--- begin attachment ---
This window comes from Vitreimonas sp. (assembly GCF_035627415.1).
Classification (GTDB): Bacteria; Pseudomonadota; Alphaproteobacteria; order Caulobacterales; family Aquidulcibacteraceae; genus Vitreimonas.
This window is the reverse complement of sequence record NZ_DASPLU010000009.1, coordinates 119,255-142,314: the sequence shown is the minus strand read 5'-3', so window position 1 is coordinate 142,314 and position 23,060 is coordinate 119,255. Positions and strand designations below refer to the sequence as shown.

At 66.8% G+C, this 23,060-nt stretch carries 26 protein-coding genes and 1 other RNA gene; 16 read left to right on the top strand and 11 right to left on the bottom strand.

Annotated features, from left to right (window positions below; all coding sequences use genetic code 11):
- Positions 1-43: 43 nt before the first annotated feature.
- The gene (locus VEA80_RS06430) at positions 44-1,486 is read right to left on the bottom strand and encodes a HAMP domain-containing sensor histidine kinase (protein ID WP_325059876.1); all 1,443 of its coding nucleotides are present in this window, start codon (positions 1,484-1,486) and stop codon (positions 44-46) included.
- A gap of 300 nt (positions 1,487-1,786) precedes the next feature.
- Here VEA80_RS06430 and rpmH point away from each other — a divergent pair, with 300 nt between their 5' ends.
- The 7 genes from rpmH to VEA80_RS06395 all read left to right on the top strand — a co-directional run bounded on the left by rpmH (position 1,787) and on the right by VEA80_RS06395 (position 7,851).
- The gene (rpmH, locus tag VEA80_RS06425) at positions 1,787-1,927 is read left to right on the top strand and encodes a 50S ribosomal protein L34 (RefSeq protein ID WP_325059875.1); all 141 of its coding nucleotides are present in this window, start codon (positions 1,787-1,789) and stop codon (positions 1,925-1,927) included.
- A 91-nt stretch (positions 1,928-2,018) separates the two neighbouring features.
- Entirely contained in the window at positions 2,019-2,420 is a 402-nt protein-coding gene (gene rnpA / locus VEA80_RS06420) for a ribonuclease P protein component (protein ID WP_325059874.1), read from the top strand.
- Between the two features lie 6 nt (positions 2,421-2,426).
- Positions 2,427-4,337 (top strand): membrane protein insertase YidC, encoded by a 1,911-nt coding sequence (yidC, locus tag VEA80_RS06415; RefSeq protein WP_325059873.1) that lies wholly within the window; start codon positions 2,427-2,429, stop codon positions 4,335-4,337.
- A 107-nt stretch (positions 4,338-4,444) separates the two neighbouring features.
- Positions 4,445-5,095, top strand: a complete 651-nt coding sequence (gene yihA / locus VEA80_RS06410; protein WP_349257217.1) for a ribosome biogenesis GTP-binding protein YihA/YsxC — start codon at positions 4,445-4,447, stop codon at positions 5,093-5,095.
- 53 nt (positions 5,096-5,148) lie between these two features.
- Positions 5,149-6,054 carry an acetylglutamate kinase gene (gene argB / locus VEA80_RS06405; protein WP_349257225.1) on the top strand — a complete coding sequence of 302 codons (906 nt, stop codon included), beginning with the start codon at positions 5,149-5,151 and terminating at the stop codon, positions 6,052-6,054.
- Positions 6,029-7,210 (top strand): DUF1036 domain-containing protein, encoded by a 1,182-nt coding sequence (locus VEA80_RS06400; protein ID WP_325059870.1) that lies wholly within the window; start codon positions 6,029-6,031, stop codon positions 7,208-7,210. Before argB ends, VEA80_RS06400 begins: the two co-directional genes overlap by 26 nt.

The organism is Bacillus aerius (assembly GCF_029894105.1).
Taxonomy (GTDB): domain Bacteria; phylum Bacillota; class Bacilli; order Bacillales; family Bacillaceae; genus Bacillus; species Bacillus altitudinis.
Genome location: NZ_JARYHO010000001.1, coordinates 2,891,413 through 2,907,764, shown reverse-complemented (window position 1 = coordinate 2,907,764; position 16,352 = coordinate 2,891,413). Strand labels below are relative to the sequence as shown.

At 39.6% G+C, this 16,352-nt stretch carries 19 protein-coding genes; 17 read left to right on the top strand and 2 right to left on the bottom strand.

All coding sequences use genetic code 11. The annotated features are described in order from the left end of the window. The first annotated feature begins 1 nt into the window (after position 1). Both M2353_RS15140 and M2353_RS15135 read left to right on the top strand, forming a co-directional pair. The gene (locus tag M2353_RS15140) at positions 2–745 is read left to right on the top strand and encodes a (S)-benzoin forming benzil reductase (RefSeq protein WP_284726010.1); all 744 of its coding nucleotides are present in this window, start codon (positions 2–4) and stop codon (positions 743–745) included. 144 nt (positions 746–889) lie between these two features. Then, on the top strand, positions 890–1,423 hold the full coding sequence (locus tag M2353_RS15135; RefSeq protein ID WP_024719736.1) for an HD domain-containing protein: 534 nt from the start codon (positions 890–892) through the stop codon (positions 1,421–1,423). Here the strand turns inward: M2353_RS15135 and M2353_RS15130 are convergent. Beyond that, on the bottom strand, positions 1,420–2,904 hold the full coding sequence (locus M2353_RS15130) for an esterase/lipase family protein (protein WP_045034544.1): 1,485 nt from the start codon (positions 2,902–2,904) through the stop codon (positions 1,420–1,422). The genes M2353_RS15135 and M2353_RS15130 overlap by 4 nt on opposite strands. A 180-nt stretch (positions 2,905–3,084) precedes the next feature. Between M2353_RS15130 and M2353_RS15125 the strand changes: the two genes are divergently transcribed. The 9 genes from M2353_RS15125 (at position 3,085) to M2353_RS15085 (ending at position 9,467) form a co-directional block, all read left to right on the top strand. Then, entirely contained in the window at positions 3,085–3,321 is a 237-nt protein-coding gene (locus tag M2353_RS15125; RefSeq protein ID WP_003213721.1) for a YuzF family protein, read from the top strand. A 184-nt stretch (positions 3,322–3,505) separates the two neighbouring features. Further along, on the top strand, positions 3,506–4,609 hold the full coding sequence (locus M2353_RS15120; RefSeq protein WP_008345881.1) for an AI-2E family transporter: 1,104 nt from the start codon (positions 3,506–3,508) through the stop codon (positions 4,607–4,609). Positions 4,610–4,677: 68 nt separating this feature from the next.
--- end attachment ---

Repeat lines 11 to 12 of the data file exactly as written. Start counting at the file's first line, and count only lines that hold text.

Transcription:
- The gene (rpmH, locus tag VEA80_RS06425) at positions 1,787-1,927 is read left to right on the top strand and encodes a 50S ribosomal protein L34 (RefSeq protein ID WP_325059875.1); all 141 of its coding nucleotides are present in this window, start codon (positions 1,787-1,789) and stop codon (positions 1,925-1,927) included.
- A 91-nt stretch (positions 1,928-2,018) separates the two neighbouring features.